Saturday, January 2, 2010
GRAVE OF THE FIREFLIES (1988, JAPAN), PRINCESS MONONOKE (1997, JAPAN)
I admit to being pretty much a novice when it comes Anime. So, I decided to check a scholarly source* which describes anime as being : a style of animation originating in Japan that is characterized by stark colorful graphics depicting vibrant characters in action-filled plots often with fantastic or futuristic themes. Well, that seems to serve my purposes well enough. And Manga is when you draw it, right? Once again, that’s sufficient. I still use the term Japanimation, though I’m not sure you can use that anymore.
Anyway, I grew up watching shows like Kimba, the White Lion (Which was later Xeroxed by Disney for The Lion King) , Astro Boy (Which I thought was cool simply because what boy wouldn’t want to fly?) and Speed Racer (Which, even when I was six, found far fetched that Speed could solve a crime in the middle of a race, and still have time to return and win the very same race after race by a hair. It’s okay for Speed to finish fourth or fifth Trans-Lux!, He just caught a gang of poachers after all! Keep it real!)
Later entries in amime I am somewhat familiar with are the exaggerated Sailor Moon (Girlame, if there is such a word) and One Piece (which seemed typical of the type to me with the exaggerated movements and mannerisms) and of course Pokemon, (Which is basically impossible for an adult to understand. An adult understanding Pokemon…It’s like try to talk to the fuzz about what’s cool, you dig?)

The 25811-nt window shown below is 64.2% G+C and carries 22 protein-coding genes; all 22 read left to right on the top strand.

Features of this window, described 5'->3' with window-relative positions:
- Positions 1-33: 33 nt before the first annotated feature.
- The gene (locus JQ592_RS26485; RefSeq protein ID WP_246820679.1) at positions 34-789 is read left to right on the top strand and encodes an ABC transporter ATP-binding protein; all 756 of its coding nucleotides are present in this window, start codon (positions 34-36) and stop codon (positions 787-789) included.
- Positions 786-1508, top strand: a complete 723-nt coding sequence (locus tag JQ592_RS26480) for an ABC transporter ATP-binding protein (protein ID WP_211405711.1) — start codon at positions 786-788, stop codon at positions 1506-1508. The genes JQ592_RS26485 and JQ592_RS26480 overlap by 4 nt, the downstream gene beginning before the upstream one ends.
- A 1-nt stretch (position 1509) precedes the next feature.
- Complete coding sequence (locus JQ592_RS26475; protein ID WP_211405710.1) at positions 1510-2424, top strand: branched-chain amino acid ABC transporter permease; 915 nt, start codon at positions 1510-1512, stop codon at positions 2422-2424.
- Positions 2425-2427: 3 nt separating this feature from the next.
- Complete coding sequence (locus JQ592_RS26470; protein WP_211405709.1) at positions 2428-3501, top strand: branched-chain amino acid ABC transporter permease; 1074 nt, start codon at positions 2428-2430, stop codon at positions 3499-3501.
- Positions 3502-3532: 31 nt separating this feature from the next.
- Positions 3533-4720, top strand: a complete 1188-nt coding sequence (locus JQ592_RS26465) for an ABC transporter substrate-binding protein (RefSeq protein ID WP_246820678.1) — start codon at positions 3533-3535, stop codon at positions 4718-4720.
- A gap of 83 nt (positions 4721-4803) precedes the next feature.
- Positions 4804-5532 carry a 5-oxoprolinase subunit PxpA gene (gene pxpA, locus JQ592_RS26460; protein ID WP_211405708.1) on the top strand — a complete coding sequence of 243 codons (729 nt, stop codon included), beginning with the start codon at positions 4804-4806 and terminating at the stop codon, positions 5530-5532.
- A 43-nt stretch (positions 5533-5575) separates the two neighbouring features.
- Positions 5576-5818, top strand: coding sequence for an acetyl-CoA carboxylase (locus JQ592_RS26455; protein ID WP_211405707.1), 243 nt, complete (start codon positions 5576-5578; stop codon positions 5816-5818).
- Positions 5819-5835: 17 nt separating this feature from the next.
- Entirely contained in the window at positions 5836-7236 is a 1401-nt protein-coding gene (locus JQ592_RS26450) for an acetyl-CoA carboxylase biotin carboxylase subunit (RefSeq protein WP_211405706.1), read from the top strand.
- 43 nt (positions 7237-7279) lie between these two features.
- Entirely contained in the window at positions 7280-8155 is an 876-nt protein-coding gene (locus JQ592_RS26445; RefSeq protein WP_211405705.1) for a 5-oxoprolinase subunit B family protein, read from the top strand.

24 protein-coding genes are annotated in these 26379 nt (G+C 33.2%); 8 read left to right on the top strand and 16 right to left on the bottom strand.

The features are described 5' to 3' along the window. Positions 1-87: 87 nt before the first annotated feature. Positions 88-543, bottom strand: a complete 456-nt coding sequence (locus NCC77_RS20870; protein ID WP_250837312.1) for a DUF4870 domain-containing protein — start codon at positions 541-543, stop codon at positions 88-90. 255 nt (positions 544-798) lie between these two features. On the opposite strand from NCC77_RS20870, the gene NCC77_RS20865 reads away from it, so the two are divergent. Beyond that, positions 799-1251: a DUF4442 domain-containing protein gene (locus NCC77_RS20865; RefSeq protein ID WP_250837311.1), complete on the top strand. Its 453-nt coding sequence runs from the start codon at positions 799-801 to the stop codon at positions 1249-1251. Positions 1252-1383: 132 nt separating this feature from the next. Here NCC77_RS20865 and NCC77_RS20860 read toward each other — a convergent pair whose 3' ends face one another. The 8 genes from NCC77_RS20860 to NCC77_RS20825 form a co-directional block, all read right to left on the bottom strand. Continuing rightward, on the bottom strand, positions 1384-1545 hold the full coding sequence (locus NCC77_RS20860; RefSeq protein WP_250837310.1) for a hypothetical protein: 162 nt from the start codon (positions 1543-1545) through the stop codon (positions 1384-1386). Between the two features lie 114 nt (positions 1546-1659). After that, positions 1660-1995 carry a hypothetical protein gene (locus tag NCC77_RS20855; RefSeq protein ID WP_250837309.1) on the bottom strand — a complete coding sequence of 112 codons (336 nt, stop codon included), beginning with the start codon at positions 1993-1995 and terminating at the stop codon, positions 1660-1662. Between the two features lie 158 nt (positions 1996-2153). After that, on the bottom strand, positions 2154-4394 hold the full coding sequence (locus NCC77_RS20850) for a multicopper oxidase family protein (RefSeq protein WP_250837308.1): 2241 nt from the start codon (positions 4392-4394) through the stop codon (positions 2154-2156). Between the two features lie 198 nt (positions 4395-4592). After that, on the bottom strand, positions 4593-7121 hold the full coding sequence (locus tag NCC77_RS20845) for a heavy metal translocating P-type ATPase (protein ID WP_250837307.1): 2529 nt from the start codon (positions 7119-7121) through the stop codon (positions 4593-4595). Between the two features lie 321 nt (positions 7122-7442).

So my expectations for Mizuchi’s Princess Mononoke wasn’t necessarily high or low, but I must say I enjoyed more than I thought I would. A farfetched fantasy adventure story for sure, but none of the exaggerated silliness of tears flying out of faces or the characters sporting smiles that should swallow their entire face if logic were to hold.
Not that the plot was always easy to follow. Their were a lot of gray areas as to who the good guys and bad guys were at different times. (But that’s a good thing, right?) And Billy Bob Thornton supplying the voice as a Japanese monk on the English dub was more than a little disconcerting.
Still worthwhile for fans of fantasy anime and ex-prostitutes turned smelters, lepers turned gunmakers, enigmatic boars, wolves and tree monkeys (I think they were monkeys, but the images are starting to run together. I knew I should have written this blog sooner after seeing it.)
The only animation I can recall as depressing as Isao Takahata’s Grave of the Fireflies might be Watership Down, which I’m sure isn’t as dark as this. A brother and sister in Japan at the end of World War II, try to survive after the firebombing of their city and their parents die or are unreachable. Not for everyone, that’s for sure, but a powerful film. Roger Ebert sees part of the film’s success stemming from “the lack of visual realism in his animated characters allows our imagination more play; freed from the literal fact of real actors, we can more easily merge the characters with our own associations.”
“What he said,” I add, while pointing at Roger Ebert.
*The Merriam-Webster Collegiate Dictionary, 11th edition.